Exclusive: Sitting on billions, US Catholic dioceses amassed taxpayer pandemic aid; Study finds Astra-Zeneca vaccine may reduce virus transmission


From The Associated Press



Media www.rajawalisiber.com  – An AP investigation has found that scores of Roman Catholic dioceses in the U.S. had more than $10 billion in cash and other readily available funds when they received at least $1.5 billion from the federal government’s small business emergency relief program.


The Paycheck Protection Program was intended for employers who were badly battered by coronavirus lockdowns. Instead of suffering financially, however, many dioceses are reporting in audited financial statements that these assets ended up growing amid the economic downturn, Reese Dunklin and Michael Rezendes write in this exclusive report.


Overall, Catholic Church recipients were perhaps the paycheck program’s biggest beneficiaries. Church officials say they needed government relief to pay staff because donations from the faithful slowed when churches were ordered to close.


Takeaways: AP investigation of Catholic Church and US aid. 


Vaccine-Virus Transmission: A new study may help answer answer one of the major questions about the campaign to suppress the outbreak. Researchers from Oxford University say AstraZeneca’s vaccine does more than protect people from falling seriously ill — it also has the potential to reduce transmission of the virus. The study also suggested that a single dose of the formula provides a high level of protection for 12 weeks, which may vindicate the British government’s controversial strategy of delaying the second shot so that more people can be quickly given a first dose. Until now, the recommended time between the two doses has been four weeks. Danica Kirka and Lauran Neergaard report.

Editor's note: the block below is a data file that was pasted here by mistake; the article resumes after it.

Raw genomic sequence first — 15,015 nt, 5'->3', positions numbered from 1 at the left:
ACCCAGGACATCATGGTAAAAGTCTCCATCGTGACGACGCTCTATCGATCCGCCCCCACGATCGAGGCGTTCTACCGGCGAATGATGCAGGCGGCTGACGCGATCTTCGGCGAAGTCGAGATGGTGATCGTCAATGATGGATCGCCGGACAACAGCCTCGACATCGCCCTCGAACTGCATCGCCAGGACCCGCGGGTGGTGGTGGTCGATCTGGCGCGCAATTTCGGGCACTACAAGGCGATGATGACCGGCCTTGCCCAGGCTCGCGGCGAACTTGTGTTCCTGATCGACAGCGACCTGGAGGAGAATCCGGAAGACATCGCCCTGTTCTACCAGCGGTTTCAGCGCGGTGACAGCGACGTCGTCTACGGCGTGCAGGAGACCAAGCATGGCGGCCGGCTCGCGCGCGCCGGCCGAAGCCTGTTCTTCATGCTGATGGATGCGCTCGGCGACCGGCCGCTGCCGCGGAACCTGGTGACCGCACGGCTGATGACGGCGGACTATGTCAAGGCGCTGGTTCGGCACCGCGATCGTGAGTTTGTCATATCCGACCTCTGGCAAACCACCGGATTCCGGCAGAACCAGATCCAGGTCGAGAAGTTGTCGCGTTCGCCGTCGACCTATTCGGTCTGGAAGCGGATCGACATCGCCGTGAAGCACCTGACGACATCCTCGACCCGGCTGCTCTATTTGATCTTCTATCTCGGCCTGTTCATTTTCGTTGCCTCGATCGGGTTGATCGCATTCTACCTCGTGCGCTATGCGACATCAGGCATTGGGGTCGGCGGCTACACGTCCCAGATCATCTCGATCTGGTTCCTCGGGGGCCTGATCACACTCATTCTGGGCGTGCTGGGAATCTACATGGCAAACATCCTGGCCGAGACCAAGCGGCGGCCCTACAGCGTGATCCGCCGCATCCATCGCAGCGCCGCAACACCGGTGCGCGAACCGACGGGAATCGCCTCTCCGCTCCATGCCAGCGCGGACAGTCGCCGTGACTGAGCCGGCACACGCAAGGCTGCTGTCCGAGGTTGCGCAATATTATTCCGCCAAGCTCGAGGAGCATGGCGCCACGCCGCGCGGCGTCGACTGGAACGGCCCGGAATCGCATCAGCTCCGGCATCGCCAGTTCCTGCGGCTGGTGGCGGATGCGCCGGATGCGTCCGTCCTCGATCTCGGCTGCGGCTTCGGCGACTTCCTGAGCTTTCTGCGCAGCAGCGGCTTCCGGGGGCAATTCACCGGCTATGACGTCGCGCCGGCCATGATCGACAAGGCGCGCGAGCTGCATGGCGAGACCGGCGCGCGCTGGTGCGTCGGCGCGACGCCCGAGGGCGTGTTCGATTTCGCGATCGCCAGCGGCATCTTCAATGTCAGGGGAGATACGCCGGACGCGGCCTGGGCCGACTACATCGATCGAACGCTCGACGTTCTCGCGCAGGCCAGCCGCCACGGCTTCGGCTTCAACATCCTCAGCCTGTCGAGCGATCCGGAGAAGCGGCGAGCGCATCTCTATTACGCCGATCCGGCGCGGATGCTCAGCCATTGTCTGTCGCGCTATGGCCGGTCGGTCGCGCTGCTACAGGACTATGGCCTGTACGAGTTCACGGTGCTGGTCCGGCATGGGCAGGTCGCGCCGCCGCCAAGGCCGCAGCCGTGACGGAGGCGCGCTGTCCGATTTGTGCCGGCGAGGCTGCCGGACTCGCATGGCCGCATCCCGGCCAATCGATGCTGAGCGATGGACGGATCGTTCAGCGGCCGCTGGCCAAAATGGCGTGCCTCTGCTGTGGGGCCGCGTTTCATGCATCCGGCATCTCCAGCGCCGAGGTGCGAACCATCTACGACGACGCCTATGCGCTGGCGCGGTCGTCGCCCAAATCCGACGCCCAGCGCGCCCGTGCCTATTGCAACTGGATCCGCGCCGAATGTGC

Britain Hard-Hit Borough: In parts of east London, the pandemic has hit much harder than most places in the U.K. The borough of Redbridge in the outer reaches of the capital had the nation’s second-worst infection rate in January. While case rates have come down, leaders say the borough is still “in the eye of the storm.” Officials say the area’s dense housing, high levels of poverty and large number of workers in public-facing jobs combine to make it more vulnerable. Many of the lower-income essential workers are ethnic minorities, who are among the most at-risk but also hardest to persuade to take up the vaccine, Sylvia Hui reports.


Czech 1M: The Czech Republic has reached 1 million confirmed cases. It is by far the smallest of the 21 countries to surpass the milestone, with the U.S. leading the global table with more than 26 million With a population of 10.7 million, the country has registered 16,683 deaths. Nearly 6,000 people are hospitalized while just over 1,000 are in intensive care, putting the health system under increasing pressure, Karel Janicek reports from Prague. The country was spared the worst of the pandemic in the spring only to see its health care system near collapse in the fall and again in January after the coalition government repeatedly let down pandemic guards despite warnings by experts.


France ICU: The ICU ward at the biggest hospital in southern France is facing a constant, steady flow of virus patients. A 16-year-old was brought in this week, its youngest patient to date. Staff at the La Timone Hospital’s ICU ward in Marseille say they’re just about managing, but the situation could worsen any day. France has lost more than 77,000 lives to the virus. Daniel Cole reports.




Can I take painkillers before or after a COVID-19 vaccine? The AP is answering Viral Questions in this series.

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